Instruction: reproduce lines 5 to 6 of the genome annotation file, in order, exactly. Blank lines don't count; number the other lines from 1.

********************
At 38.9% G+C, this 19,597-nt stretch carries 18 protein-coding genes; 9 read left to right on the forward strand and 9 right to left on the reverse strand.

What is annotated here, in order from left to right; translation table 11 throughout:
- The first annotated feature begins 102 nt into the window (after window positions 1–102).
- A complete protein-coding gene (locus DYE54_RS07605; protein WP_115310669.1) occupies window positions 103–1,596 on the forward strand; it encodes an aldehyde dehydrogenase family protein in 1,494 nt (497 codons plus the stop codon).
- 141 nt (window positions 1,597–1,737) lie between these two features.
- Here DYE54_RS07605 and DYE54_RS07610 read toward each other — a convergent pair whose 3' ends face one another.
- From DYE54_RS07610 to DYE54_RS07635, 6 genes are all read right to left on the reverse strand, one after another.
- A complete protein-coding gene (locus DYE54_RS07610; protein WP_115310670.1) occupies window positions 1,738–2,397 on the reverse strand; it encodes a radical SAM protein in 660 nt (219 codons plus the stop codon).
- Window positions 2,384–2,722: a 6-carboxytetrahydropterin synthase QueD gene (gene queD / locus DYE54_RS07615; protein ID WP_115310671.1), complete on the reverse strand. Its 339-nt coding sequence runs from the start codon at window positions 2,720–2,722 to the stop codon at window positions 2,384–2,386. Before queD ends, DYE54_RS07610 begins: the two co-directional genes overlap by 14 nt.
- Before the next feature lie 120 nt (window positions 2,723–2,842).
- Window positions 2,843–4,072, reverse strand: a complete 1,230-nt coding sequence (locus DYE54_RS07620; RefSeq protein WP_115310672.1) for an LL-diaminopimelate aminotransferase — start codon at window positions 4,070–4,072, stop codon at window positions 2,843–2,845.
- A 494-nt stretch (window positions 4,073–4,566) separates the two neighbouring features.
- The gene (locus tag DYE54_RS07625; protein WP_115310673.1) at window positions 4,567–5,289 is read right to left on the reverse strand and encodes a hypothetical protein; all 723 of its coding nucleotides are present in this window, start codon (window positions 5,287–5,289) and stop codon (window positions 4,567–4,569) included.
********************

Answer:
- 141 nt (window positions 1,597–1,737) lie between these two features.
- Here DYE54_RS07605 and DYE54_RS07610 read toward each other — a convergent pair whose 3' ends face one another.